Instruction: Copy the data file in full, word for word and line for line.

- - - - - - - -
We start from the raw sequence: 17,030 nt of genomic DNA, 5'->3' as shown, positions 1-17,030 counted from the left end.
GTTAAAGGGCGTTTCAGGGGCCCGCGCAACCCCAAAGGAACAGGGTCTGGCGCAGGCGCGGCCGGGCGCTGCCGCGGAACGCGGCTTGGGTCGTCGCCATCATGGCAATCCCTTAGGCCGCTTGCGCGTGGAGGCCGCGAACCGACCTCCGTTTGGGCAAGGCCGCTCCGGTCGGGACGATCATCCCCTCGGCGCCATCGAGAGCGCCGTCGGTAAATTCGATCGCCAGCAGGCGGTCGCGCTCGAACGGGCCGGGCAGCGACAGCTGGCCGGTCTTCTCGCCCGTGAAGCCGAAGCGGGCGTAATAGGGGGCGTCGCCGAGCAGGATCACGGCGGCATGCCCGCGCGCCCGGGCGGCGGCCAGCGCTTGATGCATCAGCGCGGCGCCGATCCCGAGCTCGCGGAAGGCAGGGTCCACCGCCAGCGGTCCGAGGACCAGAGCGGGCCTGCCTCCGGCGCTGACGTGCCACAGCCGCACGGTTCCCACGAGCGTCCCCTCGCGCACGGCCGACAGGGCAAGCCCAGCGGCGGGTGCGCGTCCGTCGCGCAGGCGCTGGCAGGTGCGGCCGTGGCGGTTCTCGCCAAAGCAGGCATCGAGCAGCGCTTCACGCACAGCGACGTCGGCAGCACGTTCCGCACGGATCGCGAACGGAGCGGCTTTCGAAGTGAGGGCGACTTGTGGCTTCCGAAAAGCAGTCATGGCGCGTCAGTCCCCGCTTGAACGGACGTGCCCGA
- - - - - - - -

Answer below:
We start from the raw sequence: 17,030 nt of genomic DNA, 5'->3' as shown, positions 1-17,030 counted from the left end.
GTTAAAGGGCGTTTCAGGGGCCCGCGCAACCCCAAAGGAACAGGGTCTGGCGCAGGCGCGGCCGGGCGCTGCCGCGGAACGCGGCTTGGGTCGTCGCCATCATGGCAATCCCTTAGGCCGCTTGCGCGTGGAGGCCGCGAACCGACCTCCGTTTGGGCAAGGCCGCTCCGGTCGGGACGATCATCCCCTCGGCGCCATCGAGAGCGCCGTCGGTAAATTCGATCGCCAGCAGGCGGTCGCGCTCGAACGGGCCGGGCAGCGACAGCTGGCCGGTCTTCTCGCCCGTGAAGCCGAAGCGGGCGTAATAGGGGGCGTCGCCGAGCAGGATCACGGCGGCATGCCCGCGCGCCCGGGCGGCGGCCAGCGCTTGATGCATCAGCGCGGCGCCGATCCCGAGCTCGCGGAAGGCAGGGTCCACCGCCAGCGGTCCGAGGACCAGAGCGGGCCTGCCTCCGGCGCTGACGTGCCACAGCCGCACGGTTCCCACGAGCGTCCCCTCGCGCACGGCCGACAGGGCAAGCCCAGCGGCGGGTGCGCGTCCGTCGCGCAGGCGCTGGCAGGTGCGGCCGTGGCGGTTCTCGCCAAAGCAGGCATCGAGCAGCGCTTCACGCACAGCGACGTCGGCAGCACGTTCCGCACGGATCGCGAACGGAGCGGCTTTCGAAGTGAGGGCGACTTGTGGCTTCCGAAAAGCAGTCATGGCGCGTCAGTCCCCGCTTGAACGGACGTGCCCGA